CRISPR reduces autism symptoms in mice

CRISPR reduces autism symptoms in mice

Company GenEdit, founded by Berkeley PhDs Kunwoo Lee and Hyo Min Park, with Berkeley bioengineering professor Niren Murthy, was part of a study representing the first demonstration of behavior change of a living animal through non-viral gene editing.

Berkeley News: Scientists have used CRISPR-Cas9 gene editing to lessen some autism symptoms in mice with a form of fragile X syndrome, the most common known single-gene cause of autism spectrum disorder.

Employing gold nanoparticles to deliver the DNA-cutting Cas9 enzyme into the brain – a technique developed at the University of California, Berkeley, and called CRISPR-Gold – the researchers were able to edit the gene for a neurotransmitter receptor and reduce the repetitive behavior characteristic of fragile X syndrome (FXS).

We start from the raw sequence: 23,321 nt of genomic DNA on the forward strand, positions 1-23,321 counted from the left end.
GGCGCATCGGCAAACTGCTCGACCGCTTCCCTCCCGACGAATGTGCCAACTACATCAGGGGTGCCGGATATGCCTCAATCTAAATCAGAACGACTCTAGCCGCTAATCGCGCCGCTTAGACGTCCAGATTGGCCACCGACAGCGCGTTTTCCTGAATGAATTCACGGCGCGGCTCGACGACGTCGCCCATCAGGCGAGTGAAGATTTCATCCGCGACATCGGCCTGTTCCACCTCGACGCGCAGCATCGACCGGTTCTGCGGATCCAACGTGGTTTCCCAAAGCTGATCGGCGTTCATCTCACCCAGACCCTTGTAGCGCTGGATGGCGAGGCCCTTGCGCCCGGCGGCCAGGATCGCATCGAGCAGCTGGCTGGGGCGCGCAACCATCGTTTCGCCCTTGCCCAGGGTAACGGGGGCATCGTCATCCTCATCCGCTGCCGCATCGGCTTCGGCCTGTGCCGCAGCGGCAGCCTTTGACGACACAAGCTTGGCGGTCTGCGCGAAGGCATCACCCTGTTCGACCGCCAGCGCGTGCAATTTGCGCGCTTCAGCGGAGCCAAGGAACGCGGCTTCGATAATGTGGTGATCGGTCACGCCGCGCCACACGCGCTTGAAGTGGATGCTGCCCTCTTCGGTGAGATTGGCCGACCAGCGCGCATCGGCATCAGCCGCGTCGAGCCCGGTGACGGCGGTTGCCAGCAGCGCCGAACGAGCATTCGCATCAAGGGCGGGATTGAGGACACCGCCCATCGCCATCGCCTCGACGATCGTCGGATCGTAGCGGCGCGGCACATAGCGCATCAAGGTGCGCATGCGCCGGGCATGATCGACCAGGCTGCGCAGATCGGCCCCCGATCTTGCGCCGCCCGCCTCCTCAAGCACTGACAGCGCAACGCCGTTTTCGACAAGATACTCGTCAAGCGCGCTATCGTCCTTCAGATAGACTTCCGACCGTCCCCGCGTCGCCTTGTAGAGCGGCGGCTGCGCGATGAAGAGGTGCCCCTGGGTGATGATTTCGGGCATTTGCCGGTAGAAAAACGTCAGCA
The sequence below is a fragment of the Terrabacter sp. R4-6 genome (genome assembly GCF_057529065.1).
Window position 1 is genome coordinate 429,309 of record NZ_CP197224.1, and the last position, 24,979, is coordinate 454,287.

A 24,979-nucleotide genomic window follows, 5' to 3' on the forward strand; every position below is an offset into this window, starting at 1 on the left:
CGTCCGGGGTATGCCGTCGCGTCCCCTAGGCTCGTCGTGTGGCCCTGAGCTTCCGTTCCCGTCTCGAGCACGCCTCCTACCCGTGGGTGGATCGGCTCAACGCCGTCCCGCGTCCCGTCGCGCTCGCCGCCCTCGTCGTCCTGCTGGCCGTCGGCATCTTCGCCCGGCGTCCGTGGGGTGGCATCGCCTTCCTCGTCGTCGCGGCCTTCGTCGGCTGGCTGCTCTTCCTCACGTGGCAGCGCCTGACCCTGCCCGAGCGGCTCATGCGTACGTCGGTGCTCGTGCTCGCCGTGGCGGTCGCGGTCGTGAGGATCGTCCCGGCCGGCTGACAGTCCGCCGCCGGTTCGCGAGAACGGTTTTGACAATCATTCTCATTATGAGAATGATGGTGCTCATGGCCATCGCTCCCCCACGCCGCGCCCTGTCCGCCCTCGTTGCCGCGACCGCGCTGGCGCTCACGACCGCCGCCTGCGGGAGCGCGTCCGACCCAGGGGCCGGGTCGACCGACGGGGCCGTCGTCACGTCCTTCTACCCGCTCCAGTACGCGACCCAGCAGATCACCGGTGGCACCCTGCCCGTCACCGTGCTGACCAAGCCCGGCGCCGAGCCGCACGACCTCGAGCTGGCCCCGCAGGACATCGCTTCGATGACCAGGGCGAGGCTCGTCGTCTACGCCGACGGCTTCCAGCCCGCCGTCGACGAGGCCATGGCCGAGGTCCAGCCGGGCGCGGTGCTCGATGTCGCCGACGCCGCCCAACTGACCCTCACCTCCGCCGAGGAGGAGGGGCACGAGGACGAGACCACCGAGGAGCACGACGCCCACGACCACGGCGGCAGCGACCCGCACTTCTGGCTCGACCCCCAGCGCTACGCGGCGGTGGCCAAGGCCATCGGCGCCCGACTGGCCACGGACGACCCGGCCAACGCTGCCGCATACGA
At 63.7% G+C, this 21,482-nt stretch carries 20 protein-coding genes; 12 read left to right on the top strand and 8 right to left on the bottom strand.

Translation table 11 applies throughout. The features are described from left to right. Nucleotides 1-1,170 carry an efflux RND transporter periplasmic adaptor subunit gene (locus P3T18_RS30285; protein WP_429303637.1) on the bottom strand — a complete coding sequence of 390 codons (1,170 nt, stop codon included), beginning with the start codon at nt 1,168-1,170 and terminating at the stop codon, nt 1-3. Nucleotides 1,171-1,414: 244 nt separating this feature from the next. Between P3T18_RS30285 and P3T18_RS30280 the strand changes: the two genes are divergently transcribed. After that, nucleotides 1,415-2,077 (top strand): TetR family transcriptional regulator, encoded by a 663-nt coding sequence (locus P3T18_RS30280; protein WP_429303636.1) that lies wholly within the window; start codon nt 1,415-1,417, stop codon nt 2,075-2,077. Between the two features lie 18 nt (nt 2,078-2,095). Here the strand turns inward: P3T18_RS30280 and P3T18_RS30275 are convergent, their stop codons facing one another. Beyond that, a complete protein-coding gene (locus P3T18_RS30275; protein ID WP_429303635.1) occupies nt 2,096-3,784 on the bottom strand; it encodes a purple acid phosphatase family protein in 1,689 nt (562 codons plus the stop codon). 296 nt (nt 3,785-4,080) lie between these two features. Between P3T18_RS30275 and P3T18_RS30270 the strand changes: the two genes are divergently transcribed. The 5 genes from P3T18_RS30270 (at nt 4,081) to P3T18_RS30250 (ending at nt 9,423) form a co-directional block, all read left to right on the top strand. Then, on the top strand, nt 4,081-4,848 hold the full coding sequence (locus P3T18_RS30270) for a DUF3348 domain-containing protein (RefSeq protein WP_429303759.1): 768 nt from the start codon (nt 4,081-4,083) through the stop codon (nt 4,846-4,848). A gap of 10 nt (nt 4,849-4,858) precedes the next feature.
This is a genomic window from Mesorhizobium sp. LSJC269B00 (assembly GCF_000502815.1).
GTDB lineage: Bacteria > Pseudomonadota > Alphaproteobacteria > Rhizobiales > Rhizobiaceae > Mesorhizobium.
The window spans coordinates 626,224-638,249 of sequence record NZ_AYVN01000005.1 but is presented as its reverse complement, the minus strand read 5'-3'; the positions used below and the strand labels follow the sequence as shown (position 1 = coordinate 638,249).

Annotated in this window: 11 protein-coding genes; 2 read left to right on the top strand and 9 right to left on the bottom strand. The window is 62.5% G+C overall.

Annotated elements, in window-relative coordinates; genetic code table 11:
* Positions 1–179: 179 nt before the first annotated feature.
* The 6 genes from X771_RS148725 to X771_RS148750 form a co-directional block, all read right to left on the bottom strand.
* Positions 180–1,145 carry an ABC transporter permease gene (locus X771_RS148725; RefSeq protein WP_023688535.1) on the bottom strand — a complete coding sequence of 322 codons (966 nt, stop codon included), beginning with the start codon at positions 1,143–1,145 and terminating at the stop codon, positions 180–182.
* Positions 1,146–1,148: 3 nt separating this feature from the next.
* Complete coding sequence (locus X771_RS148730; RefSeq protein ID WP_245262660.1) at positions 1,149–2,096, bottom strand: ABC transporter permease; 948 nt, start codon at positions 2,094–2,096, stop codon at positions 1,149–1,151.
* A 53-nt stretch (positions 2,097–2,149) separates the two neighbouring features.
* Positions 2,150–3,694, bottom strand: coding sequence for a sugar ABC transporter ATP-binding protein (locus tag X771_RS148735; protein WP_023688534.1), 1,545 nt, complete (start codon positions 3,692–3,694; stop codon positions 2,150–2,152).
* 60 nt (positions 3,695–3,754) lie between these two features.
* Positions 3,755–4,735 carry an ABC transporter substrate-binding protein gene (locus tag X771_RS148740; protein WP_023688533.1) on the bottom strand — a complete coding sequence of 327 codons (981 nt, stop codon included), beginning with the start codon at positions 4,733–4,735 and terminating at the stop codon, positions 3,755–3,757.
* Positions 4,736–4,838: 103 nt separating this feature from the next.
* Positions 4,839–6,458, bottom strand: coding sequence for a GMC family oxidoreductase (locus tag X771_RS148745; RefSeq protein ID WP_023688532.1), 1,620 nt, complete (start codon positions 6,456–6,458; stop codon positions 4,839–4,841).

Because exaggerated repetitive behaviors are common features in autism spectrum disorders, the efficient reduction of these behaviors in FXS mouse models demonstrates the potential application of this technique to other types of autism for which the genetic cause is known, the researchers say.

“There are no treatments or cures for autism yet, and many of the clinical trials of small-molecule treatments targeting proteins that cause autism have failed,” said study leader Hye Young Lee, an assistant professor of cellular and integrative physiology at the University of Texas Health Science Center at San Antonio. “This is the first case where we were able to edit a causal gene for autism in the brain and show rescue of the behavioral symptoms.”

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